Some vulnerable Democratic lawmakers, notably Rep. Joe CunninghamJoseph CunninghamKate Schroder in Ohio among Democratic challengers squelching GOP hopes for the House Warning signs flash for Lindsey Graham in South Carolina Trump asked Chamber of Commerce to reconsider Democratic endorsements: report MORE (D) in South Carolina’s 1st District, had voiced concerns about how Sanders, a self-described democratic socialist, would play in districts like his. Cook rates Cunningham’s district as a "toss-up."


With Biden leading the ticket, Democrats say they will focus even more on preserving the Affordable Care Act passed under the Obama administration.

“Joe Biden is making a strong case for why Trump’s refusal to open the marketplace is stopping Americans from getting health insurance in a public health crisis,” the Democratic strategist said.

Democrats still have the advantage in a number of districts Trump carried in 2016. For example, the Cook Political Report rates Rep. Angie Craig’s (D-Minn.) district, which Trump won by 1.2 percentage points, as “lean Democratic,” while Reps. Mikie SherrillRebecca (Mikie) Michelle SherrillHillicon Valley: DOJ indicts Chinese, Malaysian hackers accused of targeting over 100 organizations | GOP senators raise concerns over Oracle-TikTok deal | QAnon awareness jumps in new poll House passes legislation to boost election security research Lawmakers call for bipartisan push to support scientific research MORE's (D-N.J.) and Ron KindRonald (Ron) James KindWisconsin Rep. Ron Kind wins primary Democrats exit briefing saying they fear elections under foreign threat Bottom line MORE’s (D-Wis.) races are rated as “likely Democratic.” 

However, Republicans have advantages in other key districts. Cook changed the rating for the race to fill former Rep. Katie HillKatherine (Katie) Lauren HillObama counsels NBA players on forming a social justice committee Republicans cast Trump as best choice for women House GOP campaign chairman insists party will win back majority MORE’s (D-Calif.) district from “lean Democratic” to “toss-up” this month. California Assemblywoman Christie Smith (D) and former Navy fighter pilot Mike Garcia (R) will face off in the vote-by-mail special general election on May 12.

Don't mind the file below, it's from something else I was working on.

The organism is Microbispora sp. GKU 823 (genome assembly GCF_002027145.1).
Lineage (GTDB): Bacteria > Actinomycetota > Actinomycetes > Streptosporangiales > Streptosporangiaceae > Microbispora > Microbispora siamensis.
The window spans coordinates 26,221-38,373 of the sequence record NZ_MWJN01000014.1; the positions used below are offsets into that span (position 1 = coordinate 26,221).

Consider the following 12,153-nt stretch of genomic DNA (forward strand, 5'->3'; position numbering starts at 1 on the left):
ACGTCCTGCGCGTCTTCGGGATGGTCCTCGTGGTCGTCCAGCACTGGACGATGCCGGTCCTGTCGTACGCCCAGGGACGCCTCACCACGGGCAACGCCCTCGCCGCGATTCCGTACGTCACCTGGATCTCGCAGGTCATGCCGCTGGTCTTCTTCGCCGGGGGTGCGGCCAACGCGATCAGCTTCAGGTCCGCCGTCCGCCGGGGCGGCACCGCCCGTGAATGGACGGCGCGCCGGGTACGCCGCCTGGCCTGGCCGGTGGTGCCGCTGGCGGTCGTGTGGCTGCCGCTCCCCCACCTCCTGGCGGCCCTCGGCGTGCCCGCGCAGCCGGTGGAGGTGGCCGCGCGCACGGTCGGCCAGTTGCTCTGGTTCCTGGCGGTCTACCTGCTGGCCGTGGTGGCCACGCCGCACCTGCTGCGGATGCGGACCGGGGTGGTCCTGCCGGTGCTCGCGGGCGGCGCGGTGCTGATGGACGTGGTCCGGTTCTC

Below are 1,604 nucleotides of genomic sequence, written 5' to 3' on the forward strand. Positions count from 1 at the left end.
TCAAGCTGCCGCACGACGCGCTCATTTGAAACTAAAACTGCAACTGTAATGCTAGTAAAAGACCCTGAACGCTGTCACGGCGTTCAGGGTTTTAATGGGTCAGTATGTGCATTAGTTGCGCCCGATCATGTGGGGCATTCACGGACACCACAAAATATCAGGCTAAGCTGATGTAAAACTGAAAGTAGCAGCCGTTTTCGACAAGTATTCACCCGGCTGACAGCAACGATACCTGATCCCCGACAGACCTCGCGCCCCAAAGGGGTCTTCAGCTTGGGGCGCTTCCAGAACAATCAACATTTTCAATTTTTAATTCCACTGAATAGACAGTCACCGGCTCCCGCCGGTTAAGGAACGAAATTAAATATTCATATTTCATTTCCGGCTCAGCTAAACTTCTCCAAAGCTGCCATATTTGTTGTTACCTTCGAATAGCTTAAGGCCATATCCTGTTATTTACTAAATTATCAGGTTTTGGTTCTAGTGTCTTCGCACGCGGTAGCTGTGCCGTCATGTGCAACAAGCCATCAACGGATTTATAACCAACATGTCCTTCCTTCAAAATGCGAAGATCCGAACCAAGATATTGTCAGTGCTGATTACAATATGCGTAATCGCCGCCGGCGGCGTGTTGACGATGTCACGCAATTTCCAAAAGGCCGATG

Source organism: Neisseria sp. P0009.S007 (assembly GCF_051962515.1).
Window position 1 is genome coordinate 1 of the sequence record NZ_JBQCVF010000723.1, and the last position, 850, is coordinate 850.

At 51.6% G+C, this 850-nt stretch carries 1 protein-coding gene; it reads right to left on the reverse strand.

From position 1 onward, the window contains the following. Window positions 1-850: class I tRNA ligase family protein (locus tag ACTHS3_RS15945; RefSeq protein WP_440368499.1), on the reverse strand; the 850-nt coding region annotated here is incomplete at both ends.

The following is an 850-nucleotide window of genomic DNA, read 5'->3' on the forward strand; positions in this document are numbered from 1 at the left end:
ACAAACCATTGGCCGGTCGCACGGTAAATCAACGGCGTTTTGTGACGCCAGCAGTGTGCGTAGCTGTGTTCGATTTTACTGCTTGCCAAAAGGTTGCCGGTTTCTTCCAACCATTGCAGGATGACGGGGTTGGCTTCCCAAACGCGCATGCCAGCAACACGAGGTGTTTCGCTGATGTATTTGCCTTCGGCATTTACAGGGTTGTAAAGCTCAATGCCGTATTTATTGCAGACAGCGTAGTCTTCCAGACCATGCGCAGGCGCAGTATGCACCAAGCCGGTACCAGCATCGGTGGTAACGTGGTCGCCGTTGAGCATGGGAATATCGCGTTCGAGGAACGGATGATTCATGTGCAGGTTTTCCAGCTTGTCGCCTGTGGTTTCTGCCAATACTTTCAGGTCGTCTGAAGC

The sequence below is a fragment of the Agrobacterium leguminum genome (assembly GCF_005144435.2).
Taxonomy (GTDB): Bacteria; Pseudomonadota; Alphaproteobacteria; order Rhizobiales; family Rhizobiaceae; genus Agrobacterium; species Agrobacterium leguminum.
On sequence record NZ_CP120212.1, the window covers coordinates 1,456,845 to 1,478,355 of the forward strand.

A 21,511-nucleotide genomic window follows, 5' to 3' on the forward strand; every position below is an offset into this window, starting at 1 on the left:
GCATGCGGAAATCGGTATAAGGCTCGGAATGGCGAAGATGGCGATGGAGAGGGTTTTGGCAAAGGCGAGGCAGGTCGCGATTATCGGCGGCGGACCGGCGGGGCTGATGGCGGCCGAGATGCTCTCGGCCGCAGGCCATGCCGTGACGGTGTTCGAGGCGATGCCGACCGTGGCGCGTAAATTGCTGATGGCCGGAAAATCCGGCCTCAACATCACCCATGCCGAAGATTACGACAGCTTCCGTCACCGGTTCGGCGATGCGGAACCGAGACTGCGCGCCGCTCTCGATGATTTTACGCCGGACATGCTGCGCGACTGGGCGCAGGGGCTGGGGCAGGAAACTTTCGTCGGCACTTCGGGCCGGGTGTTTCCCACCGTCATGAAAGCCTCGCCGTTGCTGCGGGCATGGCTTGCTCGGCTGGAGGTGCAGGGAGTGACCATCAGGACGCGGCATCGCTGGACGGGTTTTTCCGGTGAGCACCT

A poll released last month from Garcia, conducted by the firm 1892 Polling, shows him leading in the race 43 percent to Smith's 39 percent. CLF announced on Thursday the group would spene $600,000 to persuade swing voters in the district.

Meanwhile, in Virginia, Rep. Abigail SpanbergerAbigail Davis SpanbergerTrump asked Chamber of Commerce to reconsider Democratic endorsements: report Virginians wait up to four hours to cast early voting ballots The Hill's Morning Report - Sponsored by The Air Line Pilots Association - Pence lauds Harris as 'experienced debater'; Trump, Biden diverge over debate prep MORE (D-Va.) faces a tough race in the 7th District, which Cook rates as a “toss up.” Cook also rated Rep. Lucy McBathLucia (Lucy) Kay McBathThis week: House returns for pre-election sprint House Democrats' campaign arm reserves .6M in ads in competitive districts Black Lives Matter movement to play elevated role at convention MORE’s (D-Ga.) seat in Georgia’s 6th District as a “toss-up.” That district was won by Trump in 2016 and was held by former Rep. Karen HandelKaren Christine HandelHouse Democrats' campaign arm reserves .6M in ads in competitive districts Black Lives Matter movement to play elevated role at convention QAnon backer Marjorie Taylor Greene wins Georgia GOP runoff MORE (R-Ga.), who is running again for the seat.

And one GOP strategist noted recent polling showed Rep. Tom MalinowskiThomas (Tom) MalinowskiDCCC reserves new ad buys in competitive districts, adds new members to 'Red to Blue' program The Hill's Morning Report - Presented by Facebook - First lady casts Trump as fighter for the 'forgotten' Hillicon Valley: Lawmakers introduce resolution condemning QAnon | US Cyber Command leader vows to 'defend forward' in protecting nation from cyberattacks MORE (D-N.J.) — who flipped New Jersey’s 7th District in 2018 — currently narrowly trails GOP opponent, Tom Kean.

“We have every bit of confidence that Republicans will have the resources we need to compete for the majority,” a House Republican strategist said.